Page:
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A Comparison of PA to Resident Productivity in an Acute Setting

13 August 2016


Background: There is a popular conception that PAs are able to spend more time with patients than physicians, and this is often quoted by PA school applicants as a reason for them choosing to pursue a career as a PA vs. becoming a physician. With the passage of the Affordable Care Act in 2010, there has been an increase of ten million more patients with access to insurance. This has led to an influx of new patients into the healthcare system; putting a strain on available resources. This review evaluates if the perception that PAs spend more time with patients than physicians who are in residency training is true, and whether PAs are efficient clinicians in the utilization of limited time.

Methods: An exhaustive search of available medical literature was conducted using MEDLINE-OVID, CINAHL, Web of Science, and EBMR Multifile. The keywords used for each search were: physician assistant, resident, emergency department, and productivity. Additional inclusion and exclusion criteria were used to focus the search. Relevant articles were assessed for quality using GRADE. Forty-Eight articles were reviewed for relevancy. Three retrospective studies met inclusion criteria and were included in this systematic review.

Results: The first study was conducted at a tertiary ED as an evaluation of PA productivity and found that PAs saw an equivalent number of patients per hour compared to ED residents in both the main ED and the fast track. The second study was conducted at a single high volume ED that sees 45 000 patients a year and evaluated PAs vs residents in the main ED; the study shows that the PAs saw more patients per hours than residents, whether they were in their first, second, or third year of residency training. The third study looked at PA vs resident productivity as well as patient satisfaction at a community hospital’s fast track. They found that PAs saw significantly more patients than residents, regardless of their year of training, and that there was no difference in patience satisfaction between the groups of clinicians.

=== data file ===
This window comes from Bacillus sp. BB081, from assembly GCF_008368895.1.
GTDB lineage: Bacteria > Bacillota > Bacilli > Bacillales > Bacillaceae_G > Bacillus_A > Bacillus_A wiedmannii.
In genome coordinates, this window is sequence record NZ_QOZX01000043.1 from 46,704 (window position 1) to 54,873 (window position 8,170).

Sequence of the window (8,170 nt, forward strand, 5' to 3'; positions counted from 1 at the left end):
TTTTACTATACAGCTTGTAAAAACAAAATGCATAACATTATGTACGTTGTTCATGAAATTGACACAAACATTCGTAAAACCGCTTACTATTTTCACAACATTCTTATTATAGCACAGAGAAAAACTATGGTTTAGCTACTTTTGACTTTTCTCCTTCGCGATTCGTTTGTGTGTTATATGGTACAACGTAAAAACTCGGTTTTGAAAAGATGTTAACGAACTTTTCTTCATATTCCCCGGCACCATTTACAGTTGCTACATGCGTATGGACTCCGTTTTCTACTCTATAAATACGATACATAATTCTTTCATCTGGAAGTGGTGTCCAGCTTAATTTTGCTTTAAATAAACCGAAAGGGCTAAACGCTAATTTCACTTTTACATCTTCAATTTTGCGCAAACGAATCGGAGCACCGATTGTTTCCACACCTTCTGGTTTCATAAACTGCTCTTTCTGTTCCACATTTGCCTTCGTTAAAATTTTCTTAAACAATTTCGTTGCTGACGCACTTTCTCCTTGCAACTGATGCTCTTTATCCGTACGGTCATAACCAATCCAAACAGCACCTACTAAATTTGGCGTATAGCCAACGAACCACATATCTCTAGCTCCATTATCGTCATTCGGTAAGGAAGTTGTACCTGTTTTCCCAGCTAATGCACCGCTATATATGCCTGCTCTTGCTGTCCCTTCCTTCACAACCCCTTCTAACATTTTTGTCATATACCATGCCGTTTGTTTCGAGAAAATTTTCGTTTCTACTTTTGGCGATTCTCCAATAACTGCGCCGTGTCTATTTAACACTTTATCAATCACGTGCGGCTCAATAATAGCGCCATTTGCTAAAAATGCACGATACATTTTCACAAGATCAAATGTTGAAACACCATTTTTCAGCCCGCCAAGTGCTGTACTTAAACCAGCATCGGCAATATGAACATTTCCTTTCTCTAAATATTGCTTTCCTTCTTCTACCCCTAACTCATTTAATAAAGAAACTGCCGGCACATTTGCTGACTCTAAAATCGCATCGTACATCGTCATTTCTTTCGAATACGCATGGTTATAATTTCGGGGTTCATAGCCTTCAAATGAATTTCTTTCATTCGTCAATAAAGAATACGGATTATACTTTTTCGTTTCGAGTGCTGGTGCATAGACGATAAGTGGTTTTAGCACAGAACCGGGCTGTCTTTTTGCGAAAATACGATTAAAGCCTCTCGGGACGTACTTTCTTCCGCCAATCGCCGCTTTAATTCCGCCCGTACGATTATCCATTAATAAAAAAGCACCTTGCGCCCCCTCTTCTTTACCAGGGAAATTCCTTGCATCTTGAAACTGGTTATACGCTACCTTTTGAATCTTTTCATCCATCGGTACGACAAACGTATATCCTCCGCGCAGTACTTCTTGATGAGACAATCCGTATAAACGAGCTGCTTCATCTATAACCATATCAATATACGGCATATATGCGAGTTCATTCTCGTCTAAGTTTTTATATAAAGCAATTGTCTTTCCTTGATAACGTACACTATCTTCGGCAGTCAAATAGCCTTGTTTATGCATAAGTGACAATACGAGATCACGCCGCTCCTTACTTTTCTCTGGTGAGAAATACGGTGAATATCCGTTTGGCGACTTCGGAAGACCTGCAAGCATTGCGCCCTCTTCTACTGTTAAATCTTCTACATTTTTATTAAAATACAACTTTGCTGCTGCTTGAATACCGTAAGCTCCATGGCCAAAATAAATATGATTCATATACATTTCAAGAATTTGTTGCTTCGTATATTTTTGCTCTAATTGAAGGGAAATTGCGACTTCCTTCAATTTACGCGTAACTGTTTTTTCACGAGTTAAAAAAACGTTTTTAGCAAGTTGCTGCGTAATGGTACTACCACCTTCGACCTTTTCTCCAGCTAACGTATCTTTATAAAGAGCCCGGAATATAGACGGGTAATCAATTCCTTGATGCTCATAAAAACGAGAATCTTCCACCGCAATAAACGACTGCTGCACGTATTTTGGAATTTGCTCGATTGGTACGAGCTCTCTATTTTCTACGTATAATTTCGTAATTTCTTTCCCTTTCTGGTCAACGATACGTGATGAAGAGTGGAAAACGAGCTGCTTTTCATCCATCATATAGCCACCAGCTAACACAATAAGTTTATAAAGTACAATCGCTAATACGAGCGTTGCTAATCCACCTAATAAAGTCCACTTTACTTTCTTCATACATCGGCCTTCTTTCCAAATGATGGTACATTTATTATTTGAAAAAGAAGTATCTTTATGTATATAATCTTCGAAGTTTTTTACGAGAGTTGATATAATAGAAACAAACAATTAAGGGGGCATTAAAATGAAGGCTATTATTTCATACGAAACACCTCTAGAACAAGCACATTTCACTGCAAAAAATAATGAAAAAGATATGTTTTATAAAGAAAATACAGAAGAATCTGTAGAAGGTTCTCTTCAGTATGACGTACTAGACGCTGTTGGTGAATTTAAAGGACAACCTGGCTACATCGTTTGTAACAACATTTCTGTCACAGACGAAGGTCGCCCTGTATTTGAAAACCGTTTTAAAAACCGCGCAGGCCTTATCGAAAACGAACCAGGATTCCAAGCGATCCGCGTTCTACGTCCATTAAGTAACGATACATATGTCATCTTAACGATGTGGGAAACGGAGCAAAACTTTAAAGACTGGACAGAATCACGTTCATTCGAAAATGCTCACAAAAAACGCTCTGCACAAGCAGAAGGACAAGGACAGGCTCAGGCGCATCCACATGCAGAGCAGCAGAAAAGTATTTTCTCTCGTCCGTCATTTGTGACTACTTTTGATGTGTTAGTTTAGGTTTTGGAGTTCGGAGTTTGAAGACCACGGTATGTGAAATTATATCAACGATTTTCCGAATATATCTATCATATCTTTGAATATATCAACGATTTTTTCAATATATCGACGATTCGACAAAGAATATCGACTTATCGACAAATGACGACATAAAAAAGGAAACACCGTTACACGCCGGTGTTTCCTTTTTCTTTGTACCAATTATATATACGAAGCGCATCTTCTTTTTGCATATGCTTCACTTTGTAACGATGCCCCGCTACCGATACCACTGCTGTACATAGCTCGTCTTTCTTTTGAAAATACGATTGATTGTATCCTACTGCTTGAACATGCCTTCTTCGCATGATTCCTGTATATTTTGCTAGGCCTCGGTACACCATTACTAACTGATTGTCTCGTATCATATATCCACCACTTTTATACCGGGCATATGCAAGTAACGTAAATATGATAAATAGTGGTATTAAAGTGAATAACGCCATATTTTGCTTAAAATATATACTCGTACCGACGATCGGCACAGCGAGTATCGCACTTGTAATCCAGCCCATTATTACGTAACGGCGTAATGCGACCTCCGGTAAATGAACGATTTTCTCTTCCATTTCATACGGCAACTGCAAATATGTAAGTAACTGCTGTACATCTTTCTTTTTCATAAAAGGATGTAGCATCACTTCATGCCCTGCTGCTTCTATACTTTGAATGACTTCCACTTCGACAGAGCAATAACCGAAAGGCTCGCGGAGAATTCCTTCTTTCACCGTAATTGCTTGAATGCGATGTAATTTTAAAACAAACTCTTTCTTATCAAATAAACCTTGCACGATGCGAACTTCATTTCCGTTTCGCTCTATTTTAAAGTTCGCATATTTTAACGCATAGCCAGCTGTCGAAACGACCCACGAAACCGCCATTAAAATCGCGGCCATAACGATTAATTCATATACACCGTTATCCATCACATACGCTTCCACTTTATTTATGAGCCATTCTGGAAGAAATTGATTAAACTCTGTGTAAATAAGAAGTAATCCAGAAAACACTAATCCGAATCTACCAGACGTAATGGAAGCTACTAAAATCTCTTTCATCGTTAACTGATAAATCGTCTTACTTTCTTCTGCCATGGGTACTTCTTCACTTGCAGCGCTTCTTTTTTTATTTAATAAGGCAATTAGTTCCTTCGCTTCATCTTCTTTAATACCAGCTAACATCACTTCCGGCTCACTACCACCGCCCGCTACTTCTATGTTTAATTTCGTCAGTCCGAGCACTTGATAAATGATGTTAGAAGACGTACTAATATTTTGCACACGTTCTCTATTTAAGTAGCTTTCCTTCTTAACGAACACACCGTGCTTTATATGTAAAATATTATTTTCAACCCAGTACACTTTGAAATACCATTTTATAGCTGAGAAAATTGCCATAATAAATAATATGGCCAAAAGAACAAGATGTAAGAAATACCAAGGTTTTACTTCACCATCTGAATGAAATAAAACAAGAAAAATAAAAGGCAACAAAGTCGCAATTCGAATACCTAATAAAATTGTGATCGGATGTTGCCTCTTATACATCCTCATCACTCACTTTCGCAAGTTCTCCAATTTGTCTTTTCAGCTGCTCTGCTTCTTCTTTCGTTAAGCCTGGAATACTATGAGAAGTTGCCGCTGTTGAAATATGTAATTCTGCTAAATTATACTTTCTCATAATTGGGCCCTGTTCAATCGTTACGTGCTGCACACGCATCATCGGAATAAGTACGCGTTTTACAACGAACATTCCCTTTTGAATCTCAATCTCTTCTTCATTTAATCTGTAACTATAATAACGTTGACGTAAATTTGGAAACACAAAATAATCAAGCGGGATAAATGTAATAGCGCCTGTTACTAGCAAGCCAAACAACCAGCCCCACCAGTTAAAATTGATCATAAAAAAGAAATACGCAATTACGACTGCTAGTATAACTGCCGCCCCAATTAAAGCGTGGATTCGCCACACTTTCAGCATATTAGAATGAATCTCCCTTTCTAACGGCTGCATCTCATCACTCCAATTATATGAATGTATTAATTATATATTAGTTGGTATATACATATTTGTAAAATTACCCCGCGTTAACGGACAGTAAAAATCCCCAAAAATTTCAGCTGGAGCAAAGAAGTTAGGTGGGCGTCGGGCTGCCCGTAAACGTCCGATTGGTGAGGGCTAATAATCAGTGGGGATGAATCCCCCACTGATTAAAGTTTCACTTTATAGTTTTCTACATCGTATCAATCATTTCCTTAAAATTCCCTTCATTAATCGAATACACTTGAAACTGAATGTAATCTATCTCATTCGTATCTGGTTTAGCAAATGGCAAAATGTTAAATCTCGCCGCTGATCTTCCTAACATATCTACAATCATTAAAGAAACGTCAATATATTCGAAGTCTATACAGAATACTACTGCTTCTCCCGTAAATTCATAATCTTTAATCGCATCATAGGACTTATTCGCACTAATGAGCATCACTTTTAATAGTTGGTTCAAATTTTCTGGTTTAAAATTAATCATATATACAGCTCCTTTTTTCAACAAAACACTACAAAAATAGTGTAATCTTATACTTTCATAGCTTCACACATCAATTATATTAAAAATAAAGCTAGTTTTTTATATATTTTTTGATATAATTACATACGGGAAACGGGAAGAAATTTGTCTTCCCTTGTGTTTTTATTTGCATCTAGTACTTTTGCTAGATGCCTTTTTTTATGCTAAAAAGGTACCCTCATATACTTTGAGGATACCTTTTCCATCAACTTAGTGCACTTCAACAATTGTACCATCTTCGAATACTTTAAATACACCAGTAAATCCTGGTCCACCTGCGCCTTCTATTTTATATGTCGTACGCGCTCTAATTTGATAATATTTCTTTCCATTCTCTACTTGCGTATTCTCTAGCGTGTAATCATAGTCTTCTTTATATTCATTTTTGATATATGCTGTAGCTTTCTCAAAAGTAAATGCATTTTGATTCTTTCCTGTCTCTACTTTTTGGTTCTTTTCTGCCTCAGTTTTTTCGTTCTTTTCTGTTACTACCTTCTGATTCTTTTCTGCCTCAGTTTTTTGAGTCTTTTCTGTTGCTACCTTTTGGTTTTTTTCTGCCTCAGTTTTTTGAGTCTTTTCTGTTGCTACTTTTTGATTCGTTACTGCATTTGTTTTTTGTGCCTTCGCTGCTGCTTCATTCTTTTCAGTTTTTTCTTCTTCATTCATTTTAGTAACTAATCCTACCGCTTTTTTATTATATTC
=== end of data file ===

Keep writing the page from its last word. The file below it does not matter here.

Conclusion: In one of the studies PAs saw an equivalent number of patients per hour as the residents, and saw more patients per hour than residents in the other two: showing that in an acute setting PAs actually spend less time with patients than physicians in training. Further research needs to be done to see if this carries over into a primary care setting and if it remains true or at least equivalent to the productivity of physicians once they become attendings.

Keywords: Physician assistant, resident, emergency department, and productivity


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